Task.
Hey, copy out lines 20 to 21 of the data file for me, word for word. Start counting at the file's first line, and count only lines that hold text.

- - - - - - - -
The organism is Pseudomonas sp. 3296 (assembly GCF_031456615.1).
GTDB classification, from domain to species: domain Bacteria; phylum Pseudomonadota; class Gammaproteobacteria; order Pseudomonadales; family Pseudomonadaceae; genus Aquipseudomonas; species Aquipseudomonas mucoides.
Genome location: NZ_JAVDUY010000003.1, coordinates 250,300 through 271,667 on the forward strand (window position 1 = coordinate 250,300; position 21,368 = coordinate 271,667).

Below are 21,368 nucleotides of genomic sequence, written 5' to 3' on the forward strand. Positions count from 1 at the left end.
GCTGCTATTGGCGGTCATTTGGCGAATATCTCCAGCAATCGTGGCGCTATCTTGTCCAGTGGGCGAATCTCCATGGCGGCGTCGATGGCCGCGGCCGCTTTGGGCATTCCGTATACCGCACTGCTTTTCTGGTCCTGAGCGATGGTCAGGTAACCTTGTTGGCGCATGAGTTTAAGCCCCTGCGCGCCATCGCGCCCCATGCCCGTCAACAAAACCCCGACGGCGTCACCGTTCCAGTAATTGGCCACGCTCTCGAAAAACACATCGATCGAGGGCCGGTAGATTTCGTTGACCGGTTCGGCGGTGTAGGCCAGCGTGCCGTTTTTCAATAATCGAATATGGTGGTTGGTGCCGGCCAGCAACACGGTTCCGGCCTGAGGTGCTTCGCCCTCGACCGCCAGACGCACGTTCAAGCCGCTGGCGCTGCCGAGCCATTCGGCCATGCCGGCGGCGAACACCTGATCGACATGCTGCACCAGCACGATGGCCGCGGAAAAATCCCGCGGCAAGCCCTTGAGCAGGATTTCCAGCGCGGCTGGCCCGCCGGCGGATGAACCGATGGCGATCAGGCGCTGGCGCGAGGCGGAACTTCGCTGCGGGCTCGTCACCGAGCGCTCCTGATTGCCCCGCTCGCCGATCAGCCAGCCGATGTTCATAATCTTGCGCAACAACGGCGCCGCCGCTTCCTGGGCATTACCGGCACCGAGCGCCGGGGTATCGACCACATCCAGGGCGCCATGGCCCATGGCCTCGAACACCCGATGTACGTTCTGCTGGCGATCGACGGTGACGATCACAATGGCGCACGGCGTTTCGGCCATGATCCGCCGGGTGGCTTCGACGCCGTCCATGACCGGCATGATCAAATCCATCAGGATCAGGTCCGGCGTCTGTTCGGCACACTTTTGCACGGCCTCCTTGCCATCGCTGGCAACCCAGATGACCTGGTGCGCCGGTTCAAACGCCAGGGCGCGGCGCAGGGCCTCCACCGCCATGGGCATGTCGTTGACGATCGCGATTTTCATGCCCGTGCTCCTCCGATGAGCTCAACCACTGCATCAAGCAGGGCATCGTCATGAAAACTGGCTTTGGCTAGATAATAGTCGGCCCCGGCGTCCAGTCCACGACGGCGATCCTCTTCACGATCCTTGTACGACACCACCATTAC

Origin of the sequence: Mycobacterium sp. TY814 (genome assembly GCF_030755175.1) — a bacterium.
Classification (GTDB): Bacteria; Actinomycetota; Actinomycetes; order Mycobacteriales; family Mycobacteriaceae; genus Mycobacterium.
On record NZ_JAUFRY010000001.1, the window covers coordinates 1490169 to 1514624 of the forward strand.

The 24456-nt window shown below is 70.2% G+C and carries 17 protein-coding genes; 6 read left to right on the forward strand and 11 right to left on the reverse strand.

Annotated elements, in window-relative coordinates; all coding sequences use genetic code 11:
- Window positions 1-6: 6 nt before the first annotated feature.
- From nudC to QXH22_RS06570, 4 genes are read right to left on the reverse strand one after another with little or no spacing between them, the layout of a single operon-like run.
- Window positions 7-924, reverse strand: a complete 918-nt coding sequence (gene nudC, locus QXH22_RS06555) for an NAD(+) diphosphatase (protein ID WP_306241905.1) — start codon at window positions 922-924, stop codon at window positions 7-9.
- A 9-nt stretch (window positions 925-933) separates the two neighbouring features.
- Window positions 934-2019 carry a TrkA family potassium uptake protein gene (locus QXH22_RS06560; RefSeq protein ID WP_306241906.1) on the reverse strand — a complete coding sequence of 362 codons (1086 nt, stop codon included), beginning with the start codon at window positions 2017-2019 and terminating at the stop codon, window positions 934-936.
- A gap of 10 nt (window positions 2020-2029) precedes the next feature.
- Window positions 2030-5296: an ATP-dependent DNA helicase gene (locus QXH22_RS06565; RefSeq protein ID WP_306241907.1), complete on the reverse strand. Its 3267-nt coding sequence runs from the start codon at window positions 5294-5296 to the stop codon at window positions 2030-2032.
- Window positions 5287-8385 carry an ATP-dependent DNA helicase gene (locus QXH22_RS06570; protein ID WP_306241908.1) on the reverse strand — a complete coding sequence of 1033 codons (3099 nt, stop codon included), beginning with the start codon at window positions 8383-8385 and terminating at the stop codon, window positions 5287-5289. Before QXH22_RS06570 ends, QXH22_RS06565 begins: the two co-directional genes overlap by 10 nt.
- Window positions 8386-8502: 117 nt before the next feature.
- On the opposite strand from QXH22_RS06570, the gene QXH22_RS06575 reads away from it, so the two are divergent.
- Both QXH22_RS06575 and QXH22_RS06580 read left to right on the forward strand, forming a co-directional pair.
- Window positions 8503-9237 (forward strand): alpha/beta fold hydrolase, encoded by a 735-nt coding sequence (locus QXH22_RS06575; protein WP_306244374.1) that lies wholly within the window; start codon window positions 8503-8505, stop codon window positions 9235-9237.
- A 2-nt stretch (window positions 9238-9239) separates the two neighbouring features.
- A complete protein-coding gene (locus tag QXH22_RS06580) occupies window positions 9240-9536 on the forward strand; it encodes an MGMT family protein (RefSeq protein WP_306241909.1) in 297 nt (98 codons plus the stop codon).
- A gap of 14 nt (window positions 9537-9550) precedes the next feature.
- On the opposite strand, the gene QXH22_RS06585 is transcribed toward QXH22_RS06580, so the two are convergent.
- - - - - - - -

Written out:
- On the opposite strand from QXH22_RS06570, the gene QXH22_RS06575 reads away from it, so the two are divergent.
- Both QXH22_RS06575 and QXH22_RS06580 read left to right on the forward strand, forming a co-directional pair.